Thursday, March 02, 2006

Buttermere Lake, a shower

In his book Colour and Culture John Gage discusses the way in which a few artists of the Romantic period strove to paint unusual forms of the rainbow. There are double rainbows by Constable, a parhelion by Cotman (in a drawing of 1815) and a lunar rainbow in a landscape by Caspar David Friedrich (1808). Depicting strange atmospheric effects could have appealed either as a form of scientific naturalism or as a means of heightening the mood of sublime landscapes. Given the opportunity they afforded for examples of artistic virtuosity, it is perhaps surprising that examples of these strange rainbows are relatively rare. However it is consistent with the sense that mere ‘accidents of light’ did not really have a place in classical landscape painting (as was indicated by Joshua Reynolds in his fourth Discourse). Nevertheless, rainbows in general were frequently used, retaining some of their symbolic value from earlier periods of art. Turner was perhaps the most prominent exponent and his Buttermere Lake, Cumberland, a shower of 1798 is just the first landscape with a rainbow that he exhibited. It shows the rare white fog bow.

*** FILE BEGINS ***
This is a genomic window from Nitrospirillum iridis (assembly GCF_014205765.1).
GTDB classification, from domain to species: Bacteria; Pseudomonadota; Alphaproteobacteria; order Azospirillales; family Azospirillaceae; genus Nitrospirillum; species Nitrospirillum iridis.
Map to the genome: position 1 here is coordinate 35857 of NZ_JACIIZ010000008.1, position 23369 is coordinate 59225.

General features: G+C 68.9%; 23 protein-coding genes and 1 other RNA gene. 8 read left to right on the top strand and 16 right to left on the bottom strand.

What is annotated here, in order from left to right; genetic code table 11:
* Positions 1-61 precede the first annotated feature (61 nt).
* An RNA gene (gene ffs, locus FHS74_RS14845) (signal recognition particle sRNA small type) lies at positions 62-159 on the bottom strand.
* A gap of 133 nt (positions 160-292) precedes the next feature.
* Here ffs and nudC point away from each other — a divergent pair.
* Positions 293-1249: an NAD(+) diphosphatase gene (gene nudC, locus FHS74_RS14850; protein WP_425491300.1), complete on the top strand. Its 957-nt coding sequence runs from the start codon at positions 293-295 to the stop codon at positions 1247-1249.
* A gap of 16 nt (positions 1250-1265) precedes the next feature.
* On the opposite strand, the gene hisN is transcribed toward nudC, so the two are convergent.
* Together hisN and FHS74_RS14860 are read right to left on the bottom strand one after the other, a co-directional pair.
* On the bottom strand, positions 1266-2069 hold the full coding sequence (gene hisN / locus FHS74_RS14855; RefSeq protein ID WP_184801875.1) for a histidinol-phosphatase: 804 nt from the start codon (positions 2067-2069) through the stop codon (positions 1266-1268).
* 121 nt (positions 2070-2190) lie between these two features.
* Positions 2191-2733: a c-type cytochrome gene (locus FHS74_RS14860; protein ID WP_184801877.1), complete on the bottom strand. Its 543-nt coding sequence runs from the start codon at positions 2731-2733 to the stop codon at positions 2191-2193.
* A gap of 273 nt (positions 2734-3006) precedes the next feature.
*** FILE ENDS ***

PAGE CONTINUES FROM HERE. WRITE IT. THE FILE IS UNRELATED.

J. M. W. Turner Buttermere Lake, Cumberland, a shower (1798)
Source: Wikimedia Commons (The Atheneum)

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